Rare Mutations Give Clues to Understanding Common Pain Conditions


A new study builds the case for ion channel proteins as contributors to pain. Image: DNA double helix. Credit: idrutu/123RF Stock Photo.

Some neuropathic pain conditions—the type caused by damage to nerves—have known causes. For example, diabetes, chemotherapeutic treatment for cancer, and traumatic injury can all produce nerve damage that leads to neuropathic pain. But many cases arise inexplicably, either at a young age or later in life. In the past decade, researchers have identified the genetic roots of some of these mysterious pain conditions in families with rare inherited disorders. Those findings have provided clues about more common pain conditions, and about the interactions between pain and temperature.

In a new study published in the journal Nature Communications, researchers in Germany now describe a new mutation in a family with a mysterious inherited condition in which painful episodes were brought on by exposure to the cold. The research adds to the evidence that a protein called Nav1.9 plays a key role in sensing pain, and cold-evoked pain in particular.

The “Nav” in Nav1.9 stands for voltage-gated sodium channel, a family of tiny, barrel-shaped proteins that sit in the cell membrane and give neurons their electrical excitability—the basis for neural communication. All so-called excitable cells, including neurons in the brain, muscle and heart, contain some of the nine known members of the Nav family. The anesthetic lidocaine blocks pain—and all other touch sensations—by blocking Nav channels and silencing neurons. But the trick to using Nav channels as therapeutic targets for pain—which researchers and pharmaceutical companies are keen to do—is to block Nav channels that are found only in pain-sensing neurons while leaving other excitable cells in working order.

Researchers made a breakthrough in 2006 with the discovery of a mutation in people with an extremely rare condition called congenital insensitivity to pain (CIP). People with CIP often suffer extreme injuries and even death because they are unable to feel pain. Some patients with CIP had a mutation in the gene for another sodium channel, Nav1.7, which rendered them insensitive to pain but left other senses intact. Since then, several research groups have continued to find mutations in Nav1.7, Nav1.9 and the related Nav1.8 in patients with both rare and more common neuropathic pain conditions, which is informing their understanding of how each channel contributes to the sensation of pain.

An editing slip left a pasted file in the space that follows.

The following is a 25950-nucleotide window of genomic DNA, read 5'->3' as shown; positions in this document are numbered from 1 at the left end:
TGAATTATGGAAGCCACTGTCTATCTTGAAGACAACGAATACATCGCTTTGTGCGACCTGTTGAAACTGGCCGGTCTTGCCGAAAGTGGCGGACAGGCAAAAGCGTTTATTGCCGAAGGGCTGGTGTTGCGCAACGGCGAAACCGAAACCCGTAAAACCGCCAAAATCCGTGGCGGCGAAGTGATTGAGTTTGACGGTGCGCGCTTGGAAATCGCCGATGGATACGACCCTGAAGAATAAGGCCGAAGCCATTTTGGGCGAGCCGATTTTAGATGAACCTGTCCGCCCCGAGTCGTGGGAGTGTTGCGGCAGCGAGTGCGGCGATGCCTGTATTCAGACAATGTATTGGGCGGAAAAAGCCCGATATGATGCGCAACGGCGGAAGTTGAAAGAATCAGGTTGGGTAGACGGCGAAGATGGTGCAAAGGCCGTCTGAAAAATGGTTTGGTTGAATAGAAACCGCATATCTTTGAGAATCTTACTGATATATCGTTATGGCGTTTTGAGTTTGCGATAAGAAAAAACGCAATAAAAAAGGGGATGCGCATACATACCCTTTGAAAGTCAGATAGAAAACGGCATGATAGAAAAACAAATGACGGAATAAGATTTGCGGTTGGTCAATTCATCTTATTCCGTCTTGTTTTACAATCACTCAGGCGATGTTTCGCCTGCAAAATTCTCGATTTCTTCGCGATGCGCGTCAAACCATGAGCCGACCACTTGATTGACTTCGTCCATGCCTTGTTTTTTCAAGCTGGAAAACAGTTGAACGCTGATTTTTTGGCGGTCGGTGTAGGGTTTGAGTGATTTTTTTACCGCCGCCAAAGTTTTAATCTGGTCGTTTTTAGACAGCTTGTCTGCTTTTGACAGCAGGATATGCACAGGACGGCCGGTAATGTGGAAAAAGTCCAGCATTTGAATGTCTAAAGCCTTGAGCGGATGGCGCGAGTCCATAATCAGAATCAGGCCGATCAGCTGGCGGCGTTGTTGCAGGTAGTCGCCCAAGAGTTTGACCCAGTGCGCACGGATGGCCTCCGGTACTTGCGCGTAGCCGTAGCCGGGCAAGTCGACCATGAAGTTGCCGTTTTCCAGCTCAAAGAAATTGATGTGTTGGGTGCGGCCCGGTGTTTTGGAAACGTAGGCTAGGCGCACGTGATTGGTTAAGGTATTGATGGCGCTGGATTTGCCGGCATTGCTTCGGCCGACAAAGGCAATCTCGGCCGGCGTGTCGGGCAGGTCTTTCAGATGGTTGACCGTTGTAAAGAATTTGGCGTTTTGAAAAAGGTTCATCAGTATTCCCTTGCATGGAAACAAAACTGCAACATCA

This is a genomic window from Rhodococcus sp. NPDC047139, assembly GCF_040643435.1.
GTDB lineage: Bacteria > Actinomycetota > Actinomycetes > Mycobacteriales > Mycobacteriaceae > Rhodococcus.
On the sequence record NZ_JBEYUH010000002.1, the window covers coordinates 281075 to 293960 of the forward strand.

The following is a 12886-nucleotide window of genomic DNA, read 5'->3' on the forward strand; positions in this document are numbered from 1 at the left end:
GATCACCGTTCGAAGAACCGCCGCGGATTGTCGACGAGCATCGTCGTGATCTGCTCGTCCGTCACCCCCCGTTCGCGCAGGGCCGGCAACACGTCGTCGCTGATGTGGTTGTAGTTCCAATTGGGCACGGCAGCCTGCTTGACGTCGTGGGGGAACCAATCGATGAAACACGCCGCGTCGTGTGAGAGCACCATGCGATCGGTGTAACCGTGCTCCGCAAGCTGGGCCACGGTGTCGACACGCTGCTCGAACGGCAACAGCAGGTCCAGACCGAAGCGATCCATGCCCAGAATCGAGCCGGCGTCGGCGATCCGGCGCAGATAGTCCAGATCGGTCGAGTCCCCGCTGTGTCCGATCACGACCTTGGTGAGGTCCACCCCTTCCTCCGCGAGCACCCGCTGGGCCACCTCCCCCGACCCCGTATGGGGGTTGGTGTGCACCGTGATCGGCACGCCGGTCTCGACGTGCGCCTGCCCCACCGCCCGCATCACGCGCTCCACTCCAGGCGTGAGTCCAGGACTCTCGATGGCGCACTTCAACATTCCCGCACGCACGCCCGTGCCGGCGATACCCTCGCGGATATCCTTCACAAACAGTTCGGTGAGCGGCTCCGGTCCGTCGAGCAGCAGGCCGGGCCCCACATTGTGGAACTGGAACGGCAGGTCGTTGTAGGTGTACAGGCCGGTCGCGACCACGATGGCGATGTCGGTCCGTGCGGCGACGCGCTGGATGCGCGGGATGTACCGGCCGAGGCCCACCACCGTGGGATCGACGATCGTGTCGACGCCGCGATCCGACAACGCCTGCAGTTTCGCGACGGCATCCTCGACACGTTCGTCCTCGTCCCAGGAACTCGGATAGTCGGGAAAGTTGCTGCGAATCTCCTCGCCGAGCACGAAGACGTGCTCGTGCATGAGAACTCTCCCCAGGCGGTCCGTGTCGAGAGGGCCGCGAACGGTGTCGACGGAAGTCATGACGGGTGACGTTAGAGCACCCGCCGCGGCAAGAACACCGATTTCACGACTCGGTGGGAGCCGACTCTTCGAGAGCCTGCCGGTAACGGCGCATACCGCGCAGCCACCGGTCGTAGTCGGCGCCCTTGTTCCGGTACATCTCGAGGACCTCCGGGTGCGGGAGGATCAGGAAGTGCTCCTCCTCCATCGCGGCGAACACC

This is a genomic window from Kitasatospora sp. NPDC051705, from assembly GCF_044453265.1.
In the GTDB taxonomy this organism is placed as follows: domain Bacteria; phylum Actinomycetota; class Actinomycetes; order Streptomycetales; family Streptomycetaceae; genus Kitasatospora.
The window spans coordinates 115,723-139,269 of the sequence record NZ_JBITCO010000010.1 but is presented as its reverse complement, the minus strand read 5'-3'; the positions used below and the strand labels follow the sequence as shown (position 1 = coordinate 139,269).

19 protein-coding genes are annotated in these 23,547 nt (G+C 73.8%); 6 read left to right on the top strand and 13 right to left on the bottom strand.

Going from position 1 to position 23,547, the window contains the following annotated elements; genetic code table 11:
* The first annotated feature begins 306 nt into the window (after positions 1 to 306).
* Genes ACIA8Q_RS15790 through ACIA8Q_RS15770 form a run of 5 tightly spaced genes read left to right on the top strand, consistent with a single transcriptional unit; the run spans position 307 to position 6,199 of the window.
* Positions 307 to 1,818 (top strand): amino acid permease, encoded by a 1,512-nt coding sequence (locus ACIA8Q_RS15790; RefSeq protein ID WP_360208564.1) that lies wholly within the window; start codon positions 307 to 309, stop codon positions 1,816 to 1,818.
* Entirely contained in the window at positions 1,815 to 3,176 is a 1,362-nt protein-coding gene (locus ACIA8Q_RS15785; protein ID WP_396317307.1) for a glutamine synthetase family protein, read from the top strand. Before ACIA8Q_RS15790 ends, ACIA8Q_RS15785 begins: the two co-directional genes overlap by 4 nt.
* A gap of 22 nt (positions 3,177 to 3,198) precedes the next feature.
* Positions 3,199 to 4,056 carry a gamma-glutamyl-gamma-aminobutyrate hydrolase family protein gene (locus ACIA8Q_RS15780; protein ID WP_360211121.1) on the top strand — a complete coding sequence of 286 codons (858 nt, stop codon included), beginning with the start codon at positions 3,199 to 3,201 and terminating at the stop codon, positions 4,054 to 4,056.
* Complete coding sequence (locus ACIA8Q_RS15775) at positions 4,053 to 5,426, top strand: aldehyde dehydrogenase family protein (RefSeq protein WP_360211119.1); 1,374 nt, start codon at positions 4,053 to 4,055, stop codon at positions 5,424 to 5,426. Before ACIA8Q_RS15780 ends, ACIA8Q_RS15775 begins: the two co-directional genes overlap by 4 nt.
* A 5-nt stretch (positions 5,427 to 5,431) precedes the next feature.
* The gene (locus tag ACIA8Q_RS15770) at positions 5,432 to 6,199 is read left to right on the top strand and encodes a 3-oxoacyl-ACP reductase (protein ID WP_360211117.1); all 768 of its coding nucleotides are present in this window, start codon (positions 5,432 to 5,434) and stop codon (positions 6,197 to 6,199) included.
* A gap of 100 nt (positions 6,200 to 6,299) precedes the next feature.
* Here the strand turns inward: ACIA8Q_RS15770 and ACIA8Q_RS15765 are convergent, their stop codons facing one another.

The newly described mutation in Nav1.9 made the sodium channels hyperexcitable, which causes peripheral nerves to send increased pain signals to the spinal cord and brain. While cooling nerves usually slows their activity, the hyperexcitability caused by the mutation was sustained at cool temperature, which the researchers suspect might be tied to the patients’ cold sensitivity.

Illustrative of the complexity of pain signaling and its relation to temperature, in another neuropathic pain condition called erythromelalgia, caused by a mutation in Nav1.7, painful episodes are brought on by heat or exercise and soothed—rather than worsened as in the new study of Nav1.9—by cooling the skin. In 2013, a research group in Taiwan found that hyperexcitability in Nav1.7 caused by the mutation was heightened at elevated temperature.

Nav1.9 has been shown in other research to be important for cold-evoked pain, but the channel does not “sense” cold on its own; rather it may interact with other molecules that do so. Another class of ion channels called transient receptor potential channels (TRPs) are capable of sensing temperature. For example, the TRPV1 channel opens in response to painful heat and to capsaicin, the pungent chemical in chili peppers. Meanwhile, the TRPM8 channel responds to cold temperature and menthol. Researchers believe that more cold-sensing molecules remain to be discovered. —Stephani Sutherland

To read about the new research in more detail, see the related Pain Research Forum news story here.

Stephani Sutherland, PhD, is a neuroscientist, yogi, and freelance journalist in Southern California. Find her at StephaniSutherland.com or on Twitter @SutherlandPhD